This way, you can determine the growing methods you can apply for winter gardening.
4. Use Growing Season-Extenders
- Cloche are mini high tunnels which help protects plants from wind and frost.
- Container gardening is pretty much like raised beds, only limited in space but which you can move in and out of your home if the weather permits.
- Cold frames are raised bed structures with a protective cover or glass where your plants can be better exposed to the sun.
- Raised beds are growing structure where the temperature is warmer than on the ground.
- Indoor grow lights are artificial lights to simulate the effect of the sun on plant growth.
- Greenhouse or high tunnel can be more expensive, but it means you can grow more food in a controlled environment
- Indoor gardening makes use of the controlled environment inside the house for growing plants.
- Mulching helps protect the roots of the plants from frost.
- Indoor hydroponic garden allows you to grow more indoors without soil.
5. Maintaining Your Winter Garden
Sunlight is limited during the winter months and getting much of it will be the top priority when winter gardening. Whichever of these season extenders are you using, make sure they are located in areas where they can receive the most sun.
When growing indoor vegetables in winter, make use of your south-facing windows to let the sunshine cover your plants. Keep your plants moist but never wet or saturated.
Better yet, use a mist spray when watering your plants and make sure to cover the base area or the roots.
Winter Gardening Do’s and Don’ts
- Use organic fertilizer.
- Do moisten your soil before planting and mulch after.
- Do smother your plants in organic mulch.
- Don’t replace your native soil. If you have to, make sure you’ve done necessary tests to determine its pH and drainage, but if you’ve long been growing in that soil, chances are your plants are better adapted to it.
- Don’t cultivate on wet soil. You will have issues with the drainage since working on wet soil will compact the particles and take out air spaces.
- Avoid using concrete sand, peat moss, or pine bark for mulching. Treated mulching materials may prove to be problematic for winter gardening.
- Don’t use fertilizers, insecticides, and herbicides with chemicals in them. I guess every prepper knows the danger that comes with toxic chemicals.
Save this infographic for later!
Gardening in the winter is tricky yet very satisfying. You just have to know what needs to be done and what techniques to use to successfully grow a fruitful and a beautiful garden.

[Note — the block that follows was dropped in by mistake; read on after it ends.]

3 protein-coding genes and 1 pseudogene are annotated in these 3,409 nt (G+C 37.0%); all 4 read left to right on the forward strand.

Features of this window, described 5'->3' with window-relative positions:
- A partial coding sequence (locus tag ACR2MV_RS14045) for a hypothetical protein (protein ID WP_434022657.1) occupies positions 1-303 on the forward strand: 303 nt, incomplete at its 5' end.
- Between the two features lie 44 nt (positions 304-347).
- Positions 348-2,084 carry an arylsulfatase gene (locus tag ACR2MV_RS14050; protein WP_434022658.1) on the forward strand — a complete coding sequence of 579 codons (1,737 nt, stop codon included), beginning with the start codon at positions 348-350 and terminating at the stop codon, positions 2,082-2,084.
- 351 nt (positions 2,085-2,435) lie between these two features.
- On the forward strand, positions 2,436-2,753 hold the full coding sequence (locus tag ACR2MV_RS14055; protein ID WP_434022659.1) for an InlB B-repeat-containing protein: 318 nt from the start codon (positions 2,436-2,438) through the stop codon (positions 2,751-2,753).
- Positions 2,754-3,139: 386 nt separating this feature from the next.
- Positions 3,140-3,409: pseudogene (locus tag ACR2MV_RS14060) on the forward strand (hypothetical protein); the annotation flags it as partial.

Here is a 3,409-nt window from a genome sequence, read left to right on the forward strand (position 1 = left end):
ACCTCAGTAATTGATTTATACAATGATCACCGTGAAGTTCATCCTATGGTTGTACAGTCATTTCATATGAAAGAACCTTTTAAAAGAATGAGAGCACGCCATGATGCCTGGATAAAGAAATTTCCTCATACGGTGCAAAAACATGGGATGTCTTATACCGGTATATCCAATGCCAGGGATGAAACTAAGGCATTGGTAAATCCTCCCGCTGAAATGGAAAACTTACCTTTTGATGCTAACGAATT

We hope that these winter gardening tips will keep you busy and productive throughout the cold season!
If you have some winter gardening tips and tricks up your sleeves you wish to add, please let us know in the comments section!
- Winter Survival | What To Do When The Heat Goes Out
- Pallet Gardening – 2 Great Layouts For Your Garden
- Indoor Gardening: DIY Hydroponics Water Culture System
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Editor’s Note: This post was originally published on November 4, 2016, and has been updated for quality and relevancy.
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Pingback: Survival Life: 9 Winter Gardening Tips | The Survivalist News
November 4, 2014 at 8:27 AM
Thanks a lot for this article! I still have a lot of vegetables in my garden and the winter is coming soon, so thanks for the advices! Regards!
November 12, 2014 at 10:26 AM
This would have been nice to have a month ago. In Ohio mid November is getting pretty late for planning and planting this winter garden
November 12, 2014 at 10:51 AM
56F two days ago.. minus 14 this morning.. pretty much tells me that the growing season is done.
Great ideas tho..things to remember for next….. May/June.
November 12, 2014 at 8:19 PM
Im not sure why they are saying to keep my “Fauna” from freezing.
I bring my dogs in on cold nights, but I don’t know what that has to do with my garden! haha.
Hint: they word they are looking for is Flora. Its funny when people try to sound smart, but have bad vocabulary skills!
November 13, 2014 at 8:44 AM
Even here in central California it is starting to get cold, so thanks for the tips on raised beds. At my school the main aquaponics lab is in a heated greenhouse (80 degrees) but any tips for non-heated aquaponics systems that maybe just above freezing?
November 17, 2014 at 8:37 AM
I do most of the tips and I want to assure the readers that they are really useful. I like the idea of using bottle cloches to rrotect the plants! I’ll do it next year!